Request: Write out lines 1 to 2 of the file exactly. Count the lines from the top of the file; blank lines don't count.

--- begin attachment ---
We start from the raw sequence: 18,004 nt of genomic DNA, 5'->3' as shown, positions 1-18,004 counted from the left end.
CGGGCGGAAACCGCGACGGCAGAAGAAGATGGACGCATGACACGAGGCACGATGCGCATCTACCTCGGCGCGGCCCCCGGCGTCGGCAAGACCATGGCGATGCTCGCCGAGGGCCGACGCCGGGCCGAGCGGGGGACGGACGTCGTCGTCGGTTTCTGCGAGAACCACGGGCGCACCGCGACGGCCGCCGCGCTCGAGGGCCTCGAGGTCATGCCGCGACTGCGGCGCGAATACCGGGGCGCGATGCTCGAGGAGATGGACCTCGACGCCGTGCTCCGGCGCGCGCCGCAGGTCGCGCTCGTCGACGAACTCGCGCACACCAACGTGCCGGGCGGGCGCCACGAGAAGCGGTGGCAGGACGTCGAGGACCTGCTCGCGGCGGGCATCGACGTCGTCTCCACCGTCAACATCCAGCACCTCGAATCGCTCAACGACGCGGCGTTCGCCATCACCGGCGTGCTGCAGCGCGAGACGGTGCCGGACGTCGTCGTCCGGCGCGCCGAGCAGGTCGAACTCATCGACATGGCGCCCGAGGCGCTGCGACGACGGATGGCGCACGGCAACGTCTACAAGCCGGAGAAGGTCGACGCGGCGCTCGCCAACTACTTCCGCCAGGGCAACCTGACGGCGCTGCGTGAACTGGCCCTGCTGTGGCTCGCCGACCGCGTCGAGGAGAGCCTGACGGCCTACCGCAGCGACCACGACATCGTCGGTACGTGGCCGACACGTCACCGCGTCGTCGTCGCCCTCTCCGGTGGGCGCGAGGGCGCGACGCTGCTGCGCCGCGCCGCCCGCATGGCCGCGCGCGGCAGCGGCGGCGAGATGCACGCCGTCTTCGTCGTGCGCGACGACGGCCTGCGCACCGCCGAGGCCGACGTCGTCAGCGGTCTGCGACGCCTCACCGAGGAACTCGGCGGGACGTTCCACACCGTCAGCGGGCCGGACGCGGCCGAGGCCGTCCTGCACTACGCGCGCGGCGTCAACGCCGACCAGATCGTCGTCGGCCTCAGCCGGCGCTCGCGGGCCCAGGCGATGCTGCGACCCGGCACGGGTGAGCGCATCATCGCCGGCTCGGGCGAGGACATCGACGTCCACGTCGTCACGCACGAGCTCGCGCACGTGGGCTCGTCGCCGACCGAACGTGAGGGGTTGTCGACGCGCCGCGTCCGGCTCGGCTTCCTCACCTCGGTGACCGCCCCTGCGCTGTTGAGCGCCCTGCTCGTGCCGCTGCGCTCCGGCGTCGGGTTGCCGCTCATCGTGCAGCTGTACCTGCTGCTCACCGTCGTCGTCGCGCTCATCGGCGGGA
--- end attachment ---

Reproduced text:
We start from the raw sequence: 18,004 nt of genomic DNA, 5'->3' as shown, positions 1-18,004 counted from the left end.
CGGGCGGAAACCGCGACGGCAGAAGAAGATGGACGCATGACACGAGGCACGATGCGCATCTACCTCGGCGCGGCCCCCGGCGTCGGCAAGACCATGGCGATGCTCGCCGAGGGCCGACGCCGGGCCGAGCGGGGGACGGACGTCGTCGTCGGTTTCTGCGAGAACCACGGGCGCACCGCGACGGCCGCCGCGCTCGAGGGCCTCGAGGTCATGCCGCGACTGCGGCGCGAATACCGGGGCGCGATGCTCGAGGAGATGGACCTCGACGCCGTGCTCCGGCGCGCGCCGCAGGTCGCGCTCGTCGACGAACTCGCGCACACCAACGTGCCGGGCGGGCGCCACGAGAAGCGGTGGCAGGACGTCGAGGACCTGCTCGCGGCGGGCATCGACGTCGTCTCCACCGTCAACATCCAGCACCTCGAATCGCTCAACGACGCGGCGTTCGCCATCACCGGCGTGCTGCAGCGCGAGACGGTGCCGGACGTCGTCGTCCGGCGCGCCGAGCAGGTCGAACTCATCGACATGGCGCCCGAGGCGCTGCGACGACGGATGGCGCACGGCAACGTCTACAAGCCGGAGAAGGTCGACGCGGCGCTCGCCAACTACTTCCGCCAGGGCAACCTGACGGCGCTGCGTGAACTGGCCCTGCTGTGGCTCGCCGACCGCGTCGAGGAGAGCCTGACGGCCTACCGCAGCGACCACGACATCGTCGGTACGTGGCCGACACGTCACCGCGTCGTCGTCGCCCTCTCCGGTGGGCGCGAGGGCGCGACGCTGCTGCGCCGCGCCGCCCGCATGGCCGCGCGCGGCAGCGGCGGCGAGATGCACGCCGTCTTCGTCGTGCGCGACGACGGCCTGCGCACCGCCGAGGCCGACGTCGTCAGCGGTCTGCGACGCCTCACCGAGGAACTCGGCGGGACGTTCCACACCGTCAGCGGGCCGGACGCGGCCGAGGCCGTCCTGCACTACGCGCGCGGCGTCAACGCCGACCAGATCGTCGTCGGCCTCAGCCGGCGCTCGCGGGCCCAGGCGATGCTGCGACCCGGCACGGGTGAGCGCATCATCGCCGGCTCGGGCGAGGACATCGACGTCCACGTCGTCACGCACGAGCTCGCGCACGTGGGCTCGTCGCCGACCGAACGTGAGGGGTTGTCGACGCGCCGCGTCCGGCTCGGCTTCCTCACCTCGGTGACCGCCCCTGCGCTGTTGAGCGCCCTGCTCGTGCCGCTGCGCTCCGGCGTCGGGTTGCCGCTCATCGTGCAGCTGTACCTGCTGCTCACCGTCGTCGTCGCGCTCATCGGCGGGA